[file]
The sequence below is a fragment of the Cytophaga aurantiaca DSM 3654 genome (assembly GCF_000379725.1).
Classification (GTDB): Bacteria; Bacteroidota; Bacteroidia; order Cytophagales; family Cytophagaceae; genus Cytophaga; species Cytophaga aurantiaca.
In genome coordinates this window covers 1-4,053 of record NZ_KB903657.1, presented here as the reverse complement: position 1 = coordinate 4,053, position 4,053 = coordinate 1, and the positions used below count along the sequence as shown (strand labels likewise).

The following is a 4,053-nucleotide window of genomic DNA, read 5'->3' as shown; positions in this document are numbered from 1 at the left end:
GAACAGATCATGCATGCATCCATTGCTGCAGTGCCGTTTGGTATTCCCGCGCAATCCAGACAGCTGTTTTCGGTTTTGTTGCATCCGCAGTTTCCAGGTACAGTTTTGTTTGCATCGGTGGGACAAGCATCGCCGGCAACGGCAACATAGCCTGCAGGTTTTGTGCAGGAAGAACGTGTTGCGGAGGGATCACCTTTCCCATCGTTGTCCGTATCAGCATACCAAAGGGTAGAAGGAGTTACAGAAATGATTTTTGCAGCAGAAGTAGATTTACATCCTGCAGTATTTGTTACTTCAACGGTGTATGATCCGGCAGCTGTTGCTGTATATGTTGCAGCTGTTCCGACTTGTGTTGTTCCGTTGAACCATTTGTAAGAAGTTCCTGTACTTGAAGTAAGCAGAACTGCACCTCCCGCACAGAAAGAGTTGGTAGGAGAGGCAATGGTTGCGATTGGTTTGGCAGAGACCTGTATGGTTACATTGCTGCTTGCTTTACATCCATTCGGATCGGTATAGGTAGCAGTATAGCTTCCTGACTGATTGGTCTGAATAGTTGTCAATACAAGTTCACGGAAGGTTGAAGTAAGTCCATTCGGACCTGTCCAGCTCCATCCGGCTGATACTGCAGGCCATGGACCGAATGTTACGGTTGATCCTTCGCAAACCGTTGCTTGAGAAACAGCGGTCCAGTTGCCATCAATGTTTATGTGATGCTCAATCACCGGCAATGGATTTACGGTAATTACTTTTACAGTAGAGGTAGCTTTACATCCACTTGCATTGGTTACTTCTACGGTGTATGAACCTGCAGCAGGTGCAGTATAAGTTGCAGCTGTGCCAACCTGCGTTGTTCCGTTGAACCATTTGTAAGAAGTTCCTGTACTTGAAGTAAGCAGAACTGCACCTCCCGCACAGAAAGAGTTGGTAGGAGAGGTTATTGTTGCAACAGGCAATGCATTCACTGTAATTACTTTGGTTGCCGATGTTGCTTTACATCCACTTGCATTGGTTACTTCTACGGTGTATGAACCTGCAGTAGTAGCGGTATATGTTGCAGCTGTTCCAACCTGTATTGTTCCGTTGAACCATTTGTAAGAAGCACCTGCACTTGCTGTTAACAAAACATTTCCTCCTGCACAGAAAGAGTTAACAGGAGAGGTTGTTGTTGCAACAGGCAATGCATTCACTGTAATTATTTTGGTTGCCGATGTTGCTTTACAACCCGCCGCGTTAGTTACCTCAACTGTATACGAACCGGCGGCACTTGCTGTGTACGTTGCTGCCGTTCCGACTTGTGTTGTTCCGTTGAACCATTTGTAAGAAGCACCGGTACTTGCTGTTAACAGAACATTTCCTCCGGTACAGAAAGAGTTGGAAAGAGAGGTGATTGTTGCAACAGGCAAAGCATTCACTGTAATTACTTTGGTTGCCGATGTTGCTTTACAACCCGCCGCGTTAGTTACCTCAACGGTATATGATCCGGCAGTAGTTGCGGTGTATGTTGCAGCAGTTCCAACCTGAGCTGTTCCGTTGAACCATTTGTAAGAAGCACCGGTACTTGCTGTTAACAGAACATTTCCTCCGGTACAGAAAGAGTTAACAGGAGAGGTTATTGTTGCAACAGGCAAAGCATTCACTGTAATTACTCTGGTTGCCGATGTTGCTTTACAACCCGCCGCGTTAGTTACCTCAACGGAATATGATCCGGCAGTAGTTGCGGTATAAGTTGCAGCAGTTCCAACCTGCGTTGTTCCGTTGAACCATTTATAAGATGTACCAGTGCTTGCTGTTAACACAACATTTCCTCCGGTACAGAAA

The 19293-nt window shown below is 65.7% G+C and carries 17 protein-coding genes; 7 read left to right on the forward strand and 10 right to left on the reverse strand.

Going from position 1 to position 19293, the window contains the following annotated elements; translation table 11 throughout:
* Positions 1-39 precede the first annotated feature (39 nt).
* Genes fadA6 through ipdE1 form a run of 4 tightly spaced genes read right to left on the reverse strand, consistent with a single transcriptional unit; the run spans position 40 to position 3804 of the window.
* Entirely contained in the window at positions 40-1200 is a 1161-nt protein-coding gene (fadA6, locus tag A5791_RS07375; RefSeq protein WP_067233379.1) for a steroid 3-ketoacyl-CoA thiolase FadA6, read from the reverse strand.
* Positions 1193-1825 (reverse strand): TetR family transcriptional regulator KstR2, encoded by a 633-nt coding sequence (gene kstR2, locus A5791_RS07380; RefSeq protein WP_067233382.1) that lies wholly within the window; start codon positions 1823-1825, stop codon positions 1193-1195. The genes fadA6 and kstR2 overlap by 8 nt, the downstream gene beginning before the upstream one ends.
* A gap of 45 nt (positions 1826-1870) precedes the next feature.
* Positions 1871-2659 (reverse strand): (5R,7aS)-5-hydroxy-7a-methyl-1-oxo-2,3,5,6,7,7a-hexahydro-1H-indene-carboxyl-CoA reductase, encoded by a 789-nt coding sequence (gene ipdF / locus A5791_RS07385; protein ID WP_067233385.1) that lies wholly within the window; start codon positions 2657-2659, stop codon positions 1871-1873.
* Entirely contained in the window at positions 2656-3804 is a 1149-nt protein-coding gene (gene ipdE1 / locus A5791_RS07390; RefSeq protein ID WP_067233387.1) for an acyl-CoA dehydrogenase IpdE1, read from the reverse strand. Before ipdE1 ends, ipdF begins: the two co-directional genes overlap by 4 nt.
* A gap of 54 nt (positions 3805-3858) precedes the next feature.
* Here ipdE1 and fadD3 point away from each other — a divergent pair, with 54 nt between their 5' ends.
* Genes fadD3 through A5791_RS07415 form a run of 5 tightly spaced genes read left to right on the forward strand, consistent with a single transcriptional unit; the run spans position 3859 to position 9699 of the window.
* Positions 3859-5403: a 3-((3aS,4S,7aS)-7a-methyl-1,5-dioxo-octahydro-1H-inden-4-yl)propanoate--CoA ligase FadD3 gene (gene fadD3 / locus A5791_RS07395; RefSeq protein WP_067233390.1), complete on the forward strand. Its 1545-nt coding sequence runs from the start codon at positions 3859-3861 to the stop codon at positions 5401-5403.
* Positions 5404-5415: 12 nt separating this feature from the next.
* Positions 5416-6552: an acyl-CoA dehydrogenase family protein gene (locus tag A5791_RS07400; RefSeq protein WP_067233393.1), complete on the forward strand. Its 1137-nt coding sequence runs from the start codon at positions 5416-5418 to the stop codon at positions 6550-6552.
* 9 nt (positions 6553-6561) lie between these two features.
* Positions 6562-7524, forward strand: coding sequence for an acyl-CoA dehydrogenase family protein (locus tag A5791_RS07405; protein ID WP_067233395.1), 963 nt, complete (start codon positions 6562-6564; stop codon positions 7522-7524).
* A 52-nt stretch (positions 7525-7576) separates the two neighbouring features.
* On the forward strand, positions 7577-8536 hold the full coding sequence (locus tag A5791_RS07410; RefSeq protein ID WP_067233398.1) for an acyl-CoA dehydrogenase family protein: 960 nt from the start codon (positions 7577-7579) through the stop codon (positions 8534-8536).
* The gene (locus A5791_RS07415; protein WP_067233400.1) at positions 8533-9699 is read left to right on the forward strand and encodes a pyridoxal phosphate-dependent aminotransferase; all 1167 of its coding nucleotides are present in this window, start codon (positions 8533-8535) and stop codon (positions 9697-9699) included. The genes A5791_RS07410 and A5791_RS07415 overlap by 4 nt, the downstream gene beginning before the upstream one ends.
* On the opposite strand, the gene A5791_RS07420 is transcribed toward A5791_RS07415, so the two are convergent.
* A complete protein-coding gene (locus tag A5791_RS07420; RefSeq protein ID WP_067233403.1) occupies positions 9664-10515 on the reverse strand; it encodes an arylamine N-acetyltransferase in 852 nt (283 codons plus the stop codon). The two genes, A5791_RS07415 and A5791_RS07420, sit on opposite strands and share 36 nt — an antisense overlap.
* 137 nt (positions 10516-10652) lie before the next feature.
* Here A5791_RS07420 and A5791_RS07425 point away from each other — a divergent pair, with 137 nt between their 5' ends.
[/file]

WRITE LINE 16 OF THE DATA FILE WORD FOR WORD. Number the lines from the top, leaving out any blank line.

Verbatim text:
* Here ipdE1 and fadD3 point away from each other — a divergent pair, with 54 nt between their 5' ends.